There is a certain strange kind of magic that happens when people come together for a crowded festival or street fair. You never know who you’ll bump into who transform your life in an instant.
Take Michael Hilbig. As a young social worker from Germany, Hilbig set out to travel across Europe and Asia at the tender age of 22. He soon ran out of money and found himself stranded somewhere in Asia. That’s when he noticed a street performer juggling. Fascinated, Hilbig asked if he would teach him how to juggle.
“From the moment I started doing it I knew this was something I really wanted to throw myself into, to really explore further,” he recalled. “So I just started to juggle in the street and suddenly people were giving me money for it.”
Michael Hilbig was no more. Hilby The Skinny German Juggling Boy was born.
Hilby continued to travel around Asia, learning new tricks and perfecting his technique. He even went so far as to spend six months at a Buddhist monastery in Japan. One would imagine the focus and concentration that the monks taught him came in handy as he began developing an act that involved juggling things like power tools and flaming stuffed animals.
Eventually his wanderings took him to America, where he worked for three years as a performer at Busch Gardens. But the call of the open road once again beckoned, and Hilby struck out on his own to perform at festivals all over the world. As they have for the past several years, Hilby’s travels will take him and his death-defying acrobatics to Rhinebeck and the Dutchess County Fair in August, where he has built a cult following. And not just with fairgoers.
“Oh, Hilby! We love Hilby!” says Jack Prather. Like Hilby, Prather has criss-crossed the country dozens of times, to countless state and county fairs, festivals, and trade shows. Chances are, if you’ve been to the Dutchess County Fair, you’ve seen his handiwork too. But you’ve probably never seen Prather himself. He’s not the draw. The draw is Oscar the Robot, who Prather first built and programmed back in the 1980’s. Oscar went to his first ever festival in Rochester in 1989. He has been entertaining and learning at fairs ever since.
If the idea of a robot learning how to do things at a fair seems odd, it’s all part of Oscar’s job. Visitors tend to assume that, because he’s a robot, Oscar will know everything there is to know about the fair. This keeps both Prather and Oscar very busy.
“We’re programming him with new information all the time about the specifics of every fair, what the schedule is, and who the performers are that year. But there’s other stuff that Oscar has to learn. People always want to know where the best funnel cakes are, so Oscar has to go around and check out all the funnel cake vendors, even though he really prefers the cooking oil instead.”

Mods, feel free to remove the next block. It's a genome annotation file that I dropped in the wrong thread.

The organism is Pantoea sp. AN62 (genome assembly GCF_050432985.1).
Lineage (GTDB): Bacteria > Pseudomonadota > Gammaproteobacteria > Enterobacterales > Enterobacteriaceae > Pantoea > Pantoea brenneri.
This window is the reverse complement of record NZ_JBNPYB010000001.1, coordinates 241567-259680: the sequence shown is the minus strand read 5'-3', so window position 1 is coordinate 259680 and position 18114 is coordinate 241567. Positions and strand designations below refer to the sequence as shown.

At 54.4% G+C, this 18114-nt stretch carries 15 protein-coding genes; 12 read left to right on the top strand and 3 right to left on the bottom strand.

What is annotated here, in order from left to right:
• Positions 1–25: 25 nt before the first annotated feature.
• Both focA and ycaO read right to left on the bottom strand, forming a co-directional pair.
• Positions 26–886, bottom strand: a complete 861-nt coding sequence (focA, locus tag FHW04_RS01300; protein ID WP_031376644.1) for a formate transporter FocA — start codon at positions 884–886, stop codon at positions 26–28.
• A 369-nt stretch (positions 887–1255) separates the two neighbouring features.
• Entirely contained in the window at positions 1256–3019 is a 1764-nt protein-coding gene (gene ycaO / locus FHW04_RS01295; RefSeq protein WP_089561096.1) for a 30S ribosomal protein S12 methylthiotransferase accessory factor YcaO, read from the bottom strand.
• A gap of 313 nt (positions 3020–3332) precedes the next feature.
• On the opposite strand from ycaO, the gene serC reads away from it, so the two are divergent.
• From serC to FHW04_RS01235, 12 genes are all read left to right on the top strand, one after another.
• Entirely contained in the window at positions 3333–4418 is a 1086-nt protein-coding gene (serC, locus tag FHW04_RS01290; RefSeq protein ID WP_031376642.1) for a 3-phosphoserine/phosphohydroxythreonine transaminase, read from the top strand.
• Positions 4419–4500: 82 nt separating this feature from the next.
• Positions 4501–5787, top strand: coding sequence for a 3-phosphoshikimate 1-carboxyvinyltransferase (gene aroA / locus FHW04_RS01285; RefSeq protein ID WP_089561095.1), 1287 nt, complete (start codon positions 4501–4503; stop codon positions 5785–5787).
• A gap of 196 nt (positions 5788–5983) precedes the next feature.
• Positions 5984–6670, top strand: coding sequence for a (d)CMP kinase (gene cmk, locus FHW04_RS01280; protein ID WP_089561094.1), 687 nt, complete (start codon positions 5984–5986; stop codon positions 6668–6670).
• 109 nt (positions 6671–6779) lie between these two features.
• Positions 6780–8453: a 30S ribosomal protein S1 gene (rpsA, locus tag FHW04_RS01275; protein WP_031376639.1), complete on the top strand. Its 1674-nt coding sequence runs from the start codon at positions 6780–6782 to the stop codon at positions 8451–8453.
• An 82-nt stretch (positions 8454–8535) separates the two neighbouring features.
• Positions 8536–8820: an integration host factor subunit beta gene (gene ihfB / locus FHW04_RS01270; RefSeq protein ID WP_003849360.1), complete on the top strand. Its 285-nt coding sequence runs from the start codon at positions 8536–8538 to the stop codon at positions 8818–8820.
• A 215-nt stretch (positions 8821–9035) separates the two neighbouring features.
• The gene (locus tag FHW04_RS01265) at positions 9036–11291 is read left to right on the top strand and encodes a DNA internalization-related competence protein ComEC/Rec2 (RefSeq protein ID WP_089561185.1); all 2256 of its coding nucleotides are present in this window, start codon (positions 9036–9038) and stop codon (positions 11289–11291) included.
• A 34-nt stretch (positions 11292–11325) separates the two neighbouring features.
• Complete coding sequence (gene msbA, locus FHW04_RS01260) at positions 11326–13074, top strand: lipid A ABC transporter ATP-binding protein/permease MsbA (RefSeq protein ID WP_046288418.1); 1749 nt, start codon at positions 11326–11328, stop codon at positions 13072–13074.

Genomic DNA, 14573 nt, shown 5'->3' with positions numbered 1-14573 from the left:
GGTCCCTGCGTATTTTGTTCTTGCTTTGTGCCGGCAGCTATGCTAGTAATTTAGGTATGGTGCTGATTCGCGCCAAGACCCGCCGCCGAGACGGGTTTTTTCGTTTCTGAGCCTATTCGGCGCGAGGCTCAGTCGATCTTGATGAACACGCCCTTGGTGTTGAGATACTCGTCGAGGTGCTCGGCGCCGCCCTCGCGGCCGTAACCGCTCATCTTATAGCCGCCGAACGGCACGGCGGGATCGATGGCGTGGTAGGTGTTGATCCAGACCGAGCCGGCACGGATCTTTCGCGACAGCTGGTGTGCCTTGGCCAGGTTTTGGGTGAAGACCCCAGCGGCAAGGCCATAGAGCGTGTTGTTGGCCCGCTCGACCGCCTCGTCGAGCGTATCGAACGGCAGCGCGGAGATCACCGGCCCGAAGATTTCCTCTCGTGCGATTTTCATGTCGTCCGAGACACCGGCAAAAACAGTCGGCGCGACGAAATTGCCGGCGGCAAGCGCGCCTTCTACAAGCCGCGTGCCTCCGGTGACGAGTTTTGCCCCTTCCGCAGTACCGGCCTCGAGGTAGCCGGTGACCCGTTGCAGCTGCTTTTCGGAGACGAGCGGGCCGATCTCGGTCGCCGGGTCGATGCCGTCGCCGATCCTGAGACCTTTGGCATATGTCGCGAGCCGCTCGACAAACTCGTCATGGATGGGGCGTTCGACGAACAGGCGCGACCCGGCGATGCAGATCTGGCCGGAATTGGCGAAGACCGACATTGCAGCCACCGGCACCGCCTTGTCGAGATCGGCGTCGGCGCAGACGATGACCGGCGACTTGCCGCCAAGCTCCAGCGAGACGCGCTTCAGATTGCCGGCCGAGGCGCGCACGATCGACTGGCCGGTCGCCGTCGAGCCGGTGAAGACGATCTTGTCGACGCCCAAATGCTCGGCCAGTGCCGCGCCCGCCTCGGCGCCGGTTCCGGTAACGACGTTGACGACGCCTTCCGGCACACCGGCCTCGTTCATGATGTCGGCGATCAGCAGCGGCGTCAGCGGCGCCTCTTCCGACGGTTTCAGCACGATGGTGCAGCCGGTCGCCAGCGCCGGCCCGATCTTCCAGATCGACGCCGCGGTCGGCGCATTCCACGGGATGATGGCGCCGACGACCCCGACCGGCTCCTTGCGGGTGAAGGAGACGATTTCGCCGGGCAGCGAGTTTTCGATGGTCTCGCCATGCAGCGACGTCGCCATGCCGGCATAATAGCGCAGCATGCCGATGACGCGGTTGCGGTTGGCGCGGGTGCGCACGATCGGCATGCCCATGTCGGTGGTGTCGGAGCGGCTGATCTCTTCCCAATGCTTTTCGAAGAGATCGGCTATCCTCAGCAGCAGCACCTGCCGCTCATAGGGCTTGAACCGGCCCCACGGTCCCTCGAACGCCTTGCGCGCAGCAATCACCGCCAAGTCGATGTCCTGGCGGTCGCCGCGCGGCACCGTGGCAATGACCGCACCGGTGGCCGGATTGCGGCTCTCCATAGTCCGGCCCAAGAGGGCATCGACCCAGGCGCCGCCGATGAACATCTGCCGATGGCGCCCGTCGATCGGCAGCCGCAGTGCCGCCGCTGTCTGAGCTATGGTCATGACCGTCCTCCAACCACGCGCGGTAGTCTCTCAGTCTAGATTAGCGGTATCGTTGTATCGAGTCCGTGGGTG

Oscar’s hunger for knowledge isn’t confined to the culinary arts. As most fairs have an agricultural component (especially the Dutchess County Fair), Oscar always makes a point to go to the barn areas and talk to the kids, learning about their cows and chickens and horses. “What Oscar really loves to do is find the funny stuff about animals that most people don’t know,” said Prather. “For example, every chicken is born with one tooth! You know the phrase ‘Where are a hen’s teeth?’ Well, every chicken and every reptile start out with what is called an ‘egg tooth’ to help them break out of their egg. Little fun stuff like that is what Oscar picks up on, that he can then use to educate other boys and girls at the fair, and lead them over to the barn areas where they can get even more curious.”
Curiosity is certainly something that Oscar seems to foster in people, although many times that curiosity is focused on Oscar himself. Prather prefers not to discuss the specifics of Oscar’s programming. “I’m sure everyone wants to know how Hilby does all of his tricks too,” he says. “But you want to keep them curious. And what Oscar tries to do is direct that curiosity into something positive. Because that curious kid might grow up to make the next generation of robots. I’ve worked with kids in robotic programs at their schools, I’ve helped them build their own robots for workshops and science fairs. Those endless questions kids have about how things work, those questions can really work to everyone’s benefit.”
Prather continues to program and fine-tune Oscar so that he can be even more entertaining and educational every year, but there’s still one very important task that Oscar hasn’t mastered. “Oscar performs about 150 days a year,” Prather says. “And while we’re blessed that we get to run all over the country and do shows all over, the problem is that I have to be his chauffeur as well since he still hasn’t learned how to drive. We’re working on it, though.”
Interestingly enough both Prather and Hilby, men who have worked at hundreds of fairs all across the country, gave the exact same answers when asked what makes the Dutchess County Fair so unique. Both men said that the food at the Dutchess County Fair was the best of any festival they’ve been to, and that the grounds themselves are more beautiful than any other fair they’ve played.
“I don’t know how much money they make,” Hilby says. “But you can tell that whatever it is, they put it all right back into the fair itself.” Of course, Hilby has other reasons for being sentimental about the Dutchess County Fair. “I met my wife there eight years ago on a blind date” he says, proving once again that you never know who you’ll meet at a fair who will change your life forever.
Brian PJ Cronin is a freelance writer in Beacon, NY. You can find him online at brianpjcronin.com and on Twitter as @brianpjcronin.